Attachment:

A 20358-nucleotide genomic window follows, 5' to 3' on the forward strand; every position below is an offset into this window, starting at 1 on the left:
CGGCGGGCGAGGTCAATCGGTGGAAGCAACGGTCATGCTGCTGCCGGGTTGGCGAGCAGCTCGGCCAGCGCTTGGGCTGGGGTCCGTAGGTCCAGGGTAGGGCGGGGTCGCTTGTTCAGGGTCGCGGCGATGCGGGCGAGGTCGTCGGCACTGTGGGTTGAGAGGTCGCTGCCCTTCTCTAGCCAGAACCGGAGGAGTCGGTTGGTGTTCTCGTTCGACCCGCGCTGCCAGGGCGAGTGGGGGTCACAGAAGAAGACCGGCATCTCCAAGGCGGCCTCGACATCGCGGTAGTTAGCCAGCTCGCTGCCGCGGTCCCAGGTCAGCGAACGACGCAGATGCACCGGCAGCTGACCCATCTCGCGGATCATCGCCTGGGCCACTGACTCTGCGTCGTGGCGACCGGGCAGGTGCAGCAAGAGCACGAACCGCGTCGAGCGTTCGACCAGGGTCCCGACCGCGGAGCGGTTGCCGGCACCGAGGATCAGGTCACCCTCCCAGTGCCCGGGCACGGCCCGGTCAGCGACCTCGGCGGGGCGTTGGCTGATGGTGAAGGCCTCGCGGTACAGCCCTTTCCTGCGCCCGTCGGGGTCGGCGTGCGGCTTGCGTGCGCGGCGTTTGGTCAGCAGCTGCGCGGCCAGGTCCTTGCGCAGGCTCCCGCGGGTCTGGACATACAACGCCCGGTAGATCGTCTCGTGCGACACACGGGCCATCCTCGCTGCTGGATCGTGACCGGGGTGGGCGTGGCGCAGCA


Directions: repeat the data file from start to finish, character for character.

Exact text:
A 20358-nucleotide genomic window follows, 5' to 3' on the forward strand; every position below is an offset into this window, starting at 1 on the left:
CGGCGGGCGAGGTCAATCGGTGGAAGCAACGGTCATGCTGCTGCCGGGTTGGCGAGCAGCTCGGCCAGCGCTTGGGCTGGGGTCCGTAGGTCCAGGGTAGGGCGGGGTCGCTTGTTCAGGGTCGCGGCGATGCGGGCGAGGTCGTCGGCACTGTGGGTTGAGAGGTCGCTGCCCTTCTCTAGCCAGAACCGGAGGAGTCGGTTGGTGTTCTCGTTCGACCCGCGCTGCCAGGGCGAGTGGGGGTCACAGAAGAAGACCGGCATCTCCAAGGCGGCCTCGACATCGCGGTAGTTAGCCAGCTCGCTGCCGCGGTCCCAGGTCAGCGAACGACGCAGATGCACCGGCAGCTGACCCATCTCGCGGATCATCGCCTGGGCCACTGACTCTGCGTCGTGGCGACCGGGCAGGTGCAGCAAGAGCACGAACCGCGTCGAGCGTTCGACCAGGGTCCCGACCGCGGAGCGGTTGCCGGCACCGAGGATCAGGTCACCCTCCCAGTGCCCGGGCACGGCCCGGTCAGCGACCTCGGCGGGGCGTTGGCTGATGGTGAAGGCCTCGCGGTACAGCCCTTTCCTGCGCCCGTCGGGGTCGGCGTGCGGCTTGCGTGCGCGGCGTTTGGTCAGCAGCTGCGCGGCCAGGTCCTTGCGCAGGCTCCCGCGGGTCTGGACATACAACGCCCGGTAGATCGTCTCGTGCGACACACGGGCCATCCTCGCTGCTGGATCGTGACCGGGGTGGGCGTGGCGCAGCA